DEAR MISS MANNERS: My boyfriend is an elderly man. He is truly nice, but he is also snide. His comments are sometimes hurtful and ongoing.
If I reply in kind, we both get upset.
I have told him it bothers me, but he just says, “I worked in construction all my life, and that’s just how us men talk.” Suggestions?
GENTLE READER: There is a lot of trouble “them men” have gotten themselves into with just such an excuse, and it is no longer tolerable.
Miss Manners suggests you tell your boyfriend as much: “That is not how I wish to be treated, so if we are going to continue this relationship, your attitude will have to change. If I am hurt, I expect an apology and subsequent change of behavior.”
Unfortunately, he may tell you that his stubbornness outweighs your need for him to change. If that is the case, Miss Manners suggests you put some serious thought into whether or not it is worth it to keep him.
DEAR MISS MANNERS: I have a slightly older friend, a very dear and loving woman, who often seems very anxious over a plethora of small things, including anything in my life that she deems worrying.
I bought a house, and during that lengthy process, she called frequently to inquire about how it was going. It was as if I could hear her mentally wringing her hands. Now my moving date is set, and she has repeatedly insisted I allow her to help me pack, unpack, lay shelf liner, clean the bathroom and cook.
I don’t look forward to having a casual friend going through boxes of my personal items or generally being underfoot while I’m deciding where things should go, etc. I have two healthy adult daughters and sons-in-law who are providing any help I require.
I have repeatedly responded to her offers by saying, “Oh, Sally, I’d really enjoy it if you’d just come over and have a cup of coffee with me and see the house. Please don’t bother cooking, or even think about cleaning the bathroom!”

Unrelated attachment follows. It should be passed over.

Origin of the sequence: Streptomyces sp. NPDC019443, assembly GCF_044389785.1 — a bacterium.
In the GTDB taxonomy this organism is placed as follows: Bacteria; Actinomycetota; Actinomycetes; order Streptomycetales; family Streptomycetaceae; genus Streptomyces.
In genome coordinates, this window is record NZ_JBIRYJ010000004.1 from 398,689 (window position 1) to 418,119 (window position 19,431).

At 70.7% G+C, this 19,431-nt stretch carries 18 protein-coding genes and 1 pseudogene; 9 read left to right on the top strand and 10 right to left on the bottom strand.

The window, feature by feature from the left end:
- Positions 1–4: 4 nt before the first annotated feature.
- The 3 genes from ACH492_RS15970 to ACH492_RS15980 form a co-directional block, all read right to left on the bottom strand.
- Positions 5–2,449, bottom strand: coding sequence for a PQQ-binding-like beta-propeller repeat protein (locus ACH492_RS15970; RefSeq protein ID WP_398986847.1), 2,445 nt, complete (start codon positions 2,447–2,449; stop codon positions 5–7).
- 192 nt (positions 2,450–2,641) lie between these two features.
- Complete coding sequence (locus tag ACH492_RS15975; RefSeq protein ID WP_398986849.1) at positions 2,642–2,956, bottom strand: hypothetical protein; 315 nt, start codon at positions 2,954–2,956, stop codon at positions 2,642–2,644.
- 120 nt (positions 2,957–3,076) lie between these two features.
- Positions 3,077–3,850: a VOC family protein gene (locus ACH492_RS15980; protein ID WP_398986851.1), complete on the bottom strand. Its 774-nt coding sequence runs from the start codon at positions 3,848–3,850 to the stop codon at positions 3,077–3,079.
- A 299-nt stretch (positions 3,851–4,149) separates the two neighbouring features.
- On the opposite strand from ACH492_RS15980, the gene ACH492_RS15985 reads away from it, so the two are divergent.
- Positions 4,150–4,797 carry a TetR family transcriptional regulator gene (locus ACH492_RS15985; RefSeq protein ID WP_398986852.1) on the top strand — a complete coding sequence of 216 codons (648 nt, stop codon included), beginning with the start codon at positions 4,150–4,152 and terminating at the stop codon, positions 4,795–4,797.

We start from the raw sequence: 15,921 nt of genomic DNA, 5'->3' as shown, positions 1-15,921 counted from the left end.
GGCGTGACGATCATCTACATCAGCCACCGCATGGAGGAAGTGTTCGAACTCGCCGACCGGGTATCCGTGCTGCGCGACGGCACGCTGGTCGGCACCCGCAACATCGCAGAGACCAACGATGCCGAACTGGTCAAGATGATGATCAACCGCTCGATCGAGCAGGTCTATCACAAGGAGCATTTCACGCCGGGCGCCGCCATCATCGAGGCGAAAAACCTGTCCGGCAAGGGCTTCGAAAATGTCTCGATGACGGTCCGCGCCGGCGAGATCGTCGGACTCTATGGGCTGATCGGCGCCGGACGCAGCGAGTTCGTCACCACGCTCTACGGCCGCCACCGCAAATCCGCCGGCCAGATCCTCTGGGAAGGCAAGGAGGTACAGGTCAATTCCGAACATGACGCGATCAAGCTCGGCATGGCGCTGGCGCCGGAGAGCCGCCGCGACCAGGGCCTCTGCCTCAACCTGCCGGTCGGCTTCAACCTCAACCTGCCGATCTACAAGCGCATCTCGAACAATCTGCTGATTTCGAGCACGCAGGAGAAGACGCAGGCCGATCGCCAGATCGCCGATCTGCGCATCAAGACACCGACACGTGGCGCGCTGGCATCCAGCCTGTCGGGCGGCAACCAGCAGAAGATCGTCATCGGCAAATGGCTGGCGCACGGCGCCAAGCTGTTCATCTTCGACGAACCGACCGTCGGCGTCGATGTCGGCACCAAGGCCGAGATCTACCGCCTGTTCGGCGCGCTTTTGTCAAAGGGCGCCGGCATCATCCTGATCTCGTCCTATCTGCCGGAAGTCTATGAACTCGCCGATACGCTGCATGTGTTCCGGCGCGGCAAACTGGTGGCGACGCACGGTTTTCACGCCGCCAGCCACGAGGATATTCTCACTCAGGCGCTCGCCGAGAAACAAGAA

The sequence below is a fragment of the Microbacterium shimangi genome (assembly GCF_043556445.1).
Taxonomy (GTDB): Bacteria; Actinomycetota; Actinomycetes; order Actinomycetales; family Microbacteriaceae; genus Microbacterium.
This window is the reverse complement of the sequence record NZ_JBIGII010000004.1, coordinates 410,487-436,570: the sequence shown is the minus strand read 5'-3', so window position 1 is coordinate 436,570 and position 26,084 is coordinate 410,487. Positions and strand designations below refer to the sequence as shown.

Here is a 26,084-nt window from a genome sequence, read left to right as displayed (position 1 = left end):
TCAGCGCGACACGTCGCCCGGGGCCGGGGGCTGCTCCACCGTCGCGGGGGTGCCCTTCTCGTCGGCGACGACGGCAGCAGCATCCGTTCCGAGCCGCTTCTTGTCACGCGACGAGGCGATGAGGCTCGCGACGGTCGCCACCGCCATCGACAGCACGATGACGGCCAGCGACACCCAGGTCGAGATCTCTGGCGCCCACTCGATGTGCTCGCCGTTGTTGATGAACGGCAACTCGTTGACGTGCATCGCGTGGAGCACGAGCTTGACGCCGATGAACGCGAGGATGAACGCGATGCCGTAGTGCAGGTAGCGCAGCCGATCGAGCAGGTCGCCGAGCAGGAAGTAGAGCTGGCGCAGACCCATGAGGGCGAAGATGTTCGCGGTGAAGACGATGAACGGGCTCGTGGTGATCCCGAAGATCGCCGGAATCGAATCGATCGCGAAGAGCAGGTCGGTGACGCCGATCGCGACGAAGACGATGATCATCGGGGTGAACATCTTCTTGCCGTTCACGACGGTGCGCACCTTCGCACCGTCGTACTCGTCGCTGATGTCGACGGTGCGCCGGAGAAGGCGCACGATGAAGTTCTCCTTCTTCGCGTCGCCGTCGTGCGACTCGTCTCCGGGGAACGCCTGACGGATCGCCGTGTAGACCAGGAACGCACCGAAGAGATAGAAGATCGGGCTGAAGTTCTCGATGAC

Her response is something like she “just might have to help, whether I want her to or not.” I have stomach issues that make me very careful about what I eat, so I particularly don’t want her to bring food I won’t be able to eat, which would make her feel awful.
I realize she wants to feel useful. None of her children live here; she is in her early 70s and mostly retired.
I’m trying to think of what I could do to let her feel helpful, as this is clearly so important to her, without feeling like I have my mother hovering over me or invading my personal space.
GENTLE READER: Why not go out instead?
“You know what would really help? A break from all of this moving and unpacking. Let’s go for lunch or a walk so that I can take my mind off all of this.”
Your friend may still well ask to see the new house — and Miss Manners leaves it up to your discretion to oblige. But please make sure that there are firm reservations or appointments in place so that your friend cannot linger and end up rearranging the furniture.
Please send your questions to Miss Manners at her website, www.missmanners.com; to her email, firstname.lastname@example.org; or through postal mail to Miss Manners, Andrews McMeel Syndication, 1130 Walnut St., Kansas City, MO 64106.